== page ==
Journal of Business Ethics 121 (3):1-10 (2014)

Peter Jaworski
Georgetown University
Joseph Heath lumps in quotas and protectionist measures with cartelization, taking advantage of information asymmetries, seeking a monopoly position, and so on, as all instances of behavior that can lead to market failures in his market failures approach to business ethics. The problem is that this kind of rent and rent seeking, when they fail to deliver desirable outcomes, are better described as government failure. I suggest that this means we will have to expand Heath’s framework to a market and government failures approach. I then try to defuse objections that as a government failure, rent seeking may not appear relevant to what managers ought to do. Solving this conceptual issue will also give us an excuse to revisit a separate conceptual issue: the normatively thick conception of “rent” and rent seeking behavior that some use. This normatively thick conception is problematic, I argue, and I offer the beginnings of a novel, normatively neutral conception that is useful for our purposes in making the ethics of rent and rent seeking behavior more than a merely trivial exercise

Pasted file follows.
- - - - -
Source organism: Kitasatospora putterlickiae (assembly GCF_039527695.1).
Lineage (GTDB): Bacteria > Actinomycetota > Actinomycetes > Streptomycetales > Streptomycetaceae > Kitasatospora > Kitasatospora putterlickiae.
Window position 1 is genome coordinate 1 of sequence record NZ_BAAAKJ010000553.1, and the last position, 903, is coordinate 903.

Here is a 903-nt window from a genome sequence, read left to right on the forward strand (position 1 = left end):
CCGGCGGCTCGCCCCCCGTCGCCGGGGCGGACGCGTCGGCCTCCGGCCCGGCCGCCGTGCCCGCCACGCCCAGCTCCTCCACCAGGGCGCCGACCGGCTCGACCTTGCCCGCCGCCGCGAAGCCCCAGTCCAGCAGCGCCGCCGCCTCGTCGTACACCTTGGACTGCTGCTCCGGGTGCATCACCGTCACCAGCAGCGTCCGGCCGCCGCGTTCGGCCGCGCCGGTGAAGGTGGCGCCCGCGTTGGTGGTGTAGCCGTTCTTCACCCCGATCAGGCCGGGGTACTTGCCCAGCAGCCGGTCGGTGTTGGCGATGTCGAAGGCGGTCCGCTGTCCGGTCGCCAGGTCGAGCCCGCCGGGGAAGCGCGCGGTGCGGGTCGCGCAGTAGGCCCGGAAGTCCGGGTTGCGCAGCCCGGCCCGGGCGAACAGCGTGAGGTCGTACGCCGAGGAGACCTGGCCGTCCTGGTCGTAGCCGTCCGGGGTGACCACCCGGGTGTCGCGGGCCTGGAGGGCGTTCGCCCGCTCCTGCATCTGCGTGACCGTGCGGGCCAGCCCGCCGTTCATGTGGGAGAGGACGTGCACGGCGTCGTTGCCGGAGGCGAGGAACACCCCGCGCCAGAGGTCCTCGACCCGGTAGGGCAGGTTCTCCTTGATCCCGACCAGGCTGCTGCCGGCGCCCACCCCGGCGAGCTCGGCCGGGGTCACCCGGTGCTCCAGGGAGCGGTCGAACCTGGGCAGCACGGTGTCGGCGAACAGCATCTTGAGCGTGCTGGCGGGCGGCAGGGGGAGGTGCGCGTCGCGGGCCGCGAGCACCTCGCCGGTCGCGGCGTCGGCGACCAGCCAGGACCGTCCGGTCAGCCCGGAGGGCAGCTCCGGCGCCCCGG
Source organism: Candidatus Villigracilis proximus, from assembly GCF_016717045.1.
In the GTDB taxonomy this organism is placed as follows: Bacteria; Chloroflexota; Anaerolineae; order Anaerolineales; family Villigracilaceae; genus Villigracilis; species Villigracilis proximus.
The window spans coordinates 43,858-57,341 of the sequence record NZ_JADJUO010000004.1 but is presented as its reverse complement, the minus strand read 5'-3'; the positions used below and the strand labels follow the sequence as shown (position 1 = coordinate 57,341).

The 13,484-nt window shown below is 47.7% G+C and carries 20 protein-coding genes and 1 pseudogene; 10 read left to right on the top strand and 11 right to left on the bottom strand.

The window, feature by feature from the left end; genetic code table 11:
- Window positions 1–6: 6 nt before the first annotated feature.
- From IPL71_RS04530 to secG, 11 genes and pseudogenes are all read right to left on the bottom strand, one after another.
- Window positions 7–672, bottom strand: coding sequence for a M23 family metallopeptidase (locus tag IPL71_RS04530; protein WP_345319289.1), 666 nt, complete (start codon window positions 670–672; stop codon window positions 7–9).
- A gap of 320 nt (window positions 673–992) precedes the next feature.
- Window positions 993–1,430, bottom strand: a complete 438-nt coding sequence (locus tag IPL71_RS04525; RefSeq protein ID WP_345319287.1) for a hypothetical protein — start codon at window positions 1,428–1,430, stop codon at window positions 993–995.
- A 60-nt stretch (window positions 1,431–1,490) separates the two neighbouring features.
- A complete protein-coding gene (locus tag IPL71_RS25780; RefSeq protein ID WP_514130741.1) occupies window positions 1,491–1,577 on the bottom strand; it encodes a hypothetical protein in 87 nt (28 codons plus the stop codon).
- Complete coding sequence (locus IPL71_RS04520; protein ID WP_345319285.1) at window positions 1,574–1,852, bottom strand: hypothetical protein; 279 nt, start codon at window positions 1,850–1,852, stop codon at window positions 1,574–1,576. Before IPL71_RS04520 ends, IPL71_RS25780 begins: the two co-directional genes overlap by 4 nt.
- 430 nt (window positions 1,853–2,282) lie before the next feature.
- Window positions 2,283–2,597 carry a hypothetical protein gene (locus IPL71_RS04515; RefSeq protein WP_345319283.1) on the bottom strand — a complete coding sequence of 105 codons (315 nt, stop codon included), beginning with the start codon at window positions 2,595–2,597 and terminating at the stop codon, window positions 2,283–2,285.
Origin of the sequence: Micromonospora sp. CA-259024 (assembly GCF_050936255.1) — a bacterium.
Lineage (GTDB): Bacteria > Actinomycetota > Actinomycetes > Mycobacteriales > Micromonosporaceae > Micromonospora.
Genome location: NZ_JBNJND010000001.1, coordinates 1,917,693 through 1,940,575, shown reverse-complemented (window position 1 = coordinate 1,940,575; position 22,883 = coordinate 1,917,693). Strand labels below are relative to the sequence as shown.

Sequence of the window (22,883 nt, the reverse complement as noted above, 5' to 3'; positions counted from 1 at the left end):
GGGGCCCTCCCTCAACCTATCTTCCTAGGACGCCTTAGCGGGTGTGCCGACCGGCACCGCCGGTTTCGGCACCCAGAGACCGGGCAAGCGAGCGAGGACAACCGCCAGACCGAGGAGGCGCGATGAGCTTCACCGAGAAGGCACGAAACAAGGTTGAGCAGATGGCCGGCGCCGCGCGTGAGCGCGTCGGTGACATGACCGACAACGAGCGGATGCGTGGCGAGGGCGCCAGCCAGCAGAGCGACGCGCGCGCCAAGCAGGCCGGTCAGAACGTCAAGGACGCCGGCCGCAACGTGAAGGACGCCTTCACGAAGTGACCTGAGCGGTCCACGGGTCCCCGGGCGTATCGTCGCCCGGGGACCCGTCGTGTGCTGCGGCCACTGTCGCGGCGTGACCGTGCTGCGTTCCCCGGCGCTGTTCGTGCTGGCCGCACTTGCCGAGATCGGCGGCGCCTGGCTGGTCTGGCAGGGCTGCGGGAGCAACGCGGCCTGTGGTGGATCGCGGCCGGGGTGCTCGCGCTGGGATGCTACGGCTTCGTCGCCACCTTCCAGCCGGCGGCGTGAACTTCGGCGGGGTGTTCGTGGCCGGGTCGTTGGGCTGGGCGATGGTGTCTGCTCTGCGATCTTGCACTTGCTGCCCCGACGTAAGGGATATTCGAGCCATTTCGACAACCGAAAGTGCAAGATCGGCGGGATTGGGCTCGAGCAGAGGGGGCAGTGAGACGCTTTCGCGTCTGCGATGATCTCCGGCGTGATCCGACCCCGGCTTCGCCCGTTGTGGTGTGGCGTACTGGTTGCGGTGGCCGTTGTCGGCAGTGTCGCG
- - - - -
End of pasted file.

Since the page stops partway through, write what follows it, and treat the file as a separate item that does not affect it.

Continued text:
Keywords Business Ethics  Regulation  Self-regulation  Rent seeking  Stakeholder theory  Market failures approach  Market failure  Beyond-compliance obligations
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Reprint years 2014
DOI 10.1007/s10551-013-1734-y
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References found in this work BETA

Business Ethics Without Stakeholders.Joseph Heath - 2006 - Business Ethics Quarterly 16 (4):533-558.
Business Ethics Without Stakeholders.Joseph Heath - 2006 - Business Ethics Quarterly 16 (4):533-557.
Market Failure or Government Failure? A Response to Jaworski.Joseph Heath - forthcoming - Business Ethics Journal Review:50-56.

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Business Ethics.Jeffrey Moriarty - 2016 - Stanford Encyclopedia of Philosophy.
Business Ethics.Alexei Marcoux - 2008 - Stanford Encyclopedia of Philosophy.

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